May 11th — They are growing!
Here's a short update on what's happening with the plants.
TLDR: They've grown a lot, but still no fruit. I've learned more rookie mistakes. Scroll below for pictures.
So, as you'll see on the pictures below, the plants have grown a lot, and I'm very happy about that :). For a first-time gardener like me, it's awesome to see what started as a bunch of seeds growing into such big and beautiful plants.
But, I'm still not sure that it's going as well as it should. For one, I've been told that I should have separated some of the plants. In particular, the Tomatoes that seem to be growing the best are in a bundle of 3 jammed together and that's not good. I tried to separate them, but they were too tangled up and I was afraid to kill them if I tampered too much. So I just moved them into a dedicated container. The Jalapeños seem to be growing fine and don't have this problem so far, but I think they've been stagnant for a while.
But recently, the Tomatoes started growing some flowers so I think that's a good sign and maybe I'll finally get to enjoy some fruits :D.
Other than the plants I already mentioned last time, I've planted a new batch of Basil and this one's survived the transplant so that's nice. I also planted a couple of lettuce, but only one sprouted and it seems to be surviving so far, but I'm not sure it's doing great. We'll see.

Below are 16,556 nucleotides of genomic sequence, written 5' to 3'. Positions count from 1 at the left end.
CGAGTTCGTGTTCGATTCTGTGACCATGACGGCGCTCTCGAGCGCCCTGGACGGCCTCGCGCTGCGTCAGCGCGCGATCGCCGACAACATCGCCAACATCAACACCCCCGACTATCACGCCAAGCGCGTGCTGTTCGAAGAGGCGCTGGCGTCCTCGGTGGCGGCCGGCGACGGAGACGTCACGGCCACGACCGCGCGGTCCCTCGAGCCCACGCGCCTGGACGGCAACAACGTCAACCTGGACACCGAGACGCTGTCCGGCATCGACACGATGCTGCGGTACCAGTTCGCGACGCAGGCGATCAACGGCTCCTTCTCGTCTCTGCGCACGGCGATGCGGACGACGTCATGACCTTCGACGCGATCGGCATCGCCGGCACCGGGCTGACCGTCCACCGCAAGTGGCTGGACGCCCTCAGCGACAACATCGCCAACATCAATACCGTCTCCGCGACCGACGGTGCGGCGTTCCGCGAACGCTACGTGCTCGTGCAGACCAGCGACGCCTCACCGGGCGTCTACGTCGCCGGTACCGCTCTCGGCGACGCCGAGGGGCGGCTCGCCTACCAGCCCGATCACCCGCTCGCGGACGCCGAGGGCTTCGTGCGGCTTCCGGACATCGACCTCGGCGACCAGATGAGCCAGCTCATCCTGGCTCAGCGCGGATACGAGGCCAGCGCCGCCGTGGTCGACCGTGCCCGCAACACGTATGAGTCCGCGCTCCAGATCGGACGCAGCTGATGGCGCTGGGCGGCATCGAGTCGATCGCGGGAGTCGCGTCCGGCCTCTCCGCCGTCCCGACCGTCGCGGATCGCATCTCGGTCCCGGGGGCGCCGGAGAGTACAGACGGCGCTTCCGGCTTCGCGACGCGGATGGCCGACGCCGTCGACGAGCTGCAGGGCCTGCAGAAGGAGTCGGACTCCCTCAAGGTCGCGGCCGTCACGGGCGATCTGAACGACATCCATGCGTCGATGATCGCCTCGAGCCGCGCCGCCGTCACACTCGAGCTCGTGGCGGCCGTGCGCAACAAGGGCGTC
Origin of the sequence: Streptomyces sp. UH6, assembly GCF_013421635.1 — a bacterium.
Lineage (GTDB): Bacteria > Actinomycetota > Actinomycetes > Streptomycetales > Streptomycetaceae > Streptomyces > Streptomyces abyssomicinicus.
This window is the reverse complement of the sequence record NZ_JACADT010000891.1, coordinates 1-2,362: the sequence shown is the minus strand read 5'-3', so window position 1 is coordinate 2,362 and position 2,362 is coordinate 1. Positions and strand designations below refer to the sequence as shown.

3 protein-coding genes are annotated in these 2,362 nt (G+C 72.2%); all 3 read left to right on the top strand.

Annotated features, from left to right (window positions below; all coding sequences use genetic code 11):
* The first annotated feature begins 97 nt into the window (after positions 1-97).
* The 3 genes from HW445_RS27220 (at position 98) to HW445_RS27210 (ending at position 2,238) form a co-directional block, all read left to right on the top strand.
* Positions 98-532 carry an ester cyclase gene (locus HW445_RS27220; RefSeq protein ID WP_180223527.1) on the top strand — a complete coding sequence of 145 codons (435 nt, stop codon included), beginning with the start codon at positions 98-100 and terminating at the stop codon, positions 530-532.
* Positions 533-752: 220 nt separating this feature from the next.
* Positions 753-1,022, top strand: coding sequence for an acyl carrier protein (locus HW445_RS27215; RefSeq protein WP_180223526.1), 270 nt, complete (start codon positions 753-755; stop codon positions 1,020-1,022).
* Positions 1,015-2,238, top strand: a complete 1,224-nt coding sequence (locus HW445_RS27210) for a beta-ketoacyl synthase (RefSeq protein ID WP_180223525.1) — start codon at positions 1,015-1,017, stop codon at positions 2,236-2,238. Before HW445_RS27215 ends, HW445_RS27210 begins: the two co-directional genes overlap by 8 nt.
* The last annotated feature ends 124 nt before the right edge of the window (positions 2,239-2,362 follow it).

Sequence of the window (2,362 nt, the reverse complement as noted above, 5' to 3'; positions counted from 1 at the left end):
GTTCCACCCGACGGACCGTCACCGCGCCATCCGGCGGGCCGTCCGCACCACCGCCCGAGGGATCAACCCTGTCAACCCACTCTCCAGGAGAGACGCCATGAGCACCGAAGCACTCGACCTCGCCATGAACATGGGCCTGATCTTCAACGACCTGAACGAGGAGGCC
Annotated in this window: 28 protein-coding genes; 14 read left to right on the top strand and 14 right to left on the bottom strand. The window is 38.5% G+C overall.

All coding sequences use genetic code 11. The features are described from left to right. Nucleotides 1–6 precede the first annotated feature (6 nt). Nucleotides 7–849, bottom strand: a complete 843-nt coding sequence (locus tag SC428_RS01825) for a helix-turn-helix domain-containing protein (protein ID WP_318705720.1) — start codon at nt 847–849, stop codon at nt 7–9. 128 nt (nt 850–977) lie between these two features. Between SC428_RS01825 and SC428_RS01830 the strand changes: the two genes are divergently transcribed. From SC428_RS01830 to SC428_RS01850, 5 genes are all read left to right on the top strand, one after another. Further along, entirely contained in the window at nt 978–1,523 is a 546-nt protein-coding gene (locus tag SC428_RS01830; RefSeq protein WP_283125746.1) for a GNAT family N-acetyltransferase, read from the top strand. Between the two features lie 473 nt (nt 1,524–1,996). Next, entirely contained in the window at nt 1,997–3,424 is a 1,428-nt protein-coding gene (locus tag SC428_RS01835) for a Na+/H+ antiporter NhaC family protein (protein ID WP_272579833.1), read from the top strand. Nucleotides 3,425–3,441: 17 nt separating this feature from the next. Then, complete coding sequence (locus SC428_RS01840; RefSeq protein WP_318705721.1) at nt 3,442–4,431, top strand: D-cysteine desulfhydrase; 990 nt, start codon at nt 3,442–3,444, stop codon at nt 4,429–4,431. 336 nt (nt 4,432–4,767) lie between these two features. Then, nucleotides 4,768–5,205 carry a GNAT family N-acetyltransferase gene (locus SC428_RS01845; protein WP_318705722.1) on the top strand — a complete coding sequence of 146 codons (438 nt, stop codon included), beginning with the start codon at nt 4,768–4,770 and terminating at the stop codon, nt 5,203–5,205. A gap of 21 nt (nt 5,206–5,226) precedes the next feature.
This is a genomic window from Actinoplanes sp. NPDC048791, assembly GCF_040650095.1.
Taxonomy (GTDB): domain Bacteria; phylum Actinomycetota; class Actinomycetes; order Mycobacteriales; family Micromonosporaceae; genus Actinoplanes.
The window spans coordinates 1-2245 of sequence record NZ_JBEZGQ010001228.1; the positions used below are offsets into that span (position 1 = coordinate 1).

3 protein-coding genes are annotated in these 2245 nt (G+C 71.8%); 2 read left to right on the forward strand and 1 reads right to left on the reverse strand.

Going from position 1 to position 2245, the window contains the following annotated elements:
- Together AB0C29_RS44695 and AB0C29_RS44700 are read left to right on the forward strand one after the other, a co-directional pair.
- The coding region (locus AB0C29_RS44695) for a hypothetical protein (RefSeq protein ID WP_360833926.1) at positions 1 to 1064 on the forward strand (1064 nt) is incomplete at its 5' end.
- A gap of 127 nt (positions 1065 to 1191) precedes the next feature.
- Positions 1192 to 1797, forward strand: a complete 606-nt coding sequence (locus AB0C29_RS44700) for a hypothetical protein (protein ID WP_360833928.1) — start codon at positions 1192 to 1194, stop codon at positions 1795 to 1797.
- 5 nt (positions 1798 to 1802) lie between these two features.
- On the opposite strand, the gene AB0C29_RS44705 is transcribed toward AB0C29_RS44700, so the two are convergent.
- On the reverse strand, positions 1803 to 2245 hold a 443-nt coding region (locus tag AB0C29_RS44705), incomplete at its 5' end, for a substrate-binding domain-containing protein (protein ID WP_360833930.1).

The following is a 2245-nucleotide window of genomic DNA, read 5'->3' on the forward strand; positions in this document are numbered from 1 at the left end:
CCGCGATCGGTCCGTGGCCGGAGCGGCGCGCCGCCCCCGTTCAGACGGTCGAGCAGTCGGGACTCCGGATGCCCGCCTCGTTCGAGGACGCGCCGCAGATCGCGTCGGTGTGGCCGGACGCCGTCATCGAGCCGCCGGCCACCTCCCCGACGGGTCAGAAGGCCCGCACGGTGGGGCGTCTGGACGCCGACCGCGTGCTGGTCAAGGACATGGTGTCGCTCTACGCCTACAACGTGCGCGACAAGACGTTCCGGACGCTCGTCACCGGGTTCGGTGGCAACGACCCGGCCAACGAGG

Something I've realized I haven't done at all is trimming plants. The only thing I've done is planting, transplanting, and watering. I have also tied the tomatoes to a couple of sticks because I was told they need them (and it is quite windy up here), but that's all. I'm not sure if I should be tending them any other way. For example, I've been taking some leaves from the Basil and that wasn't a good idea, because Basil is supposed to be harvested from the stem (not stripping the leaves). So the Basil has now started to grow flowers which is not ideal, but I'm just leaving it be to see how it goes.
Overall, I'd say I'm happy how it's going, and I think if everything goes well I should accomplish my goal of eating at least one piece of food grown from seed. Although I'm seeing that I may have some issues in August, because I'll probably leave for a week or two and I have to find a way to keep the plants alive. I'm thinking that I could install an automatic watering system, but I'm not sure how feasible that is because I don't have any water outlets near the balcony. Another option would be to ask someone to check on them, but I don't want to inconvenience anyone and many of my friends will be on holidays as well. I still have a couple of months to think about it, so we'll see.